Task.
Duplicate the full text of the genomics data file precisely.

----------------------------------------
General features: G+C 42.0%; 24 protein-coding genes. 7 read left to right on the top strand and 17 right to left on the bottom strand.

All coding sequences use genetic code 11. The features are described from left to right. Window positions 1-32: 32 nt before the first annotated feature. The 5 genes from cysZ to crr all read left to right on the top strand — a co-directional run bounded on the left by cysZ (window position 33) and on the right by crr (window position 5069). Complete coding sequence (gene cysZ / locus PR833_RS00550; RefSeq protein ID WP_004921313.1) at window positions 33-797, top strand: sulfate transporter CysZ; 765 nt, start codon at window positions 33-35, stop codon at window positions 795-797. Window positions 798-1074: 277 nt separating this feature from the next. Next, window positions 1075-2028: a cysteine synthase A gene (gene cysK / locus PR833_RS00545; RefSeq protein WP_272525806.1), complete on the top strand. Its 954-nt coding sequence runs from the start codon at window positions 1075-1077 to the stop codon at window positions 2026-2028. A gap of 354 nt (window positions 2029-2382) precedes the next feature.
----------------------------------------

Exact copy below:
General features: G+C 42.0%; 24 protein-coding genes. 7 read left to right on the top strand and 17 right to left on the bottom strand.

All coding sequences use genetic code 11. The features are described from left to right. Window positions 1-32: 32 nt before the first annotated feature. The 5 genes from cysZ to crr all read left to right on the top strand — a co-directional run bounded on the left by cysZ (window position 33) and on the right by crr (window position 5069). Complete coding sequence (gene cysZ / locus PR833_RS00550; RefSeq protein ID WP_004921313.1) at window positions 33-797, top strand: sulfate transporter CysZ; 765 nt, start codon at window positions 33-35, stop codon at window positions 795-797. Window positions 798-1074: 277 nt separating this feature from the next. Next, window positions 1075-2028: a cysteine synthase A gene (gene cysK / locus PR833_RS00545; RefSeq protein WP_272525806.1), complete on the top strand. Its 954-nt coding sequence runs from the start codon at window positions 1075-1077 to the stop codon at window positions 2026-2028. A gap of 354 nt (window positions 2029-2382) precedes the next feature.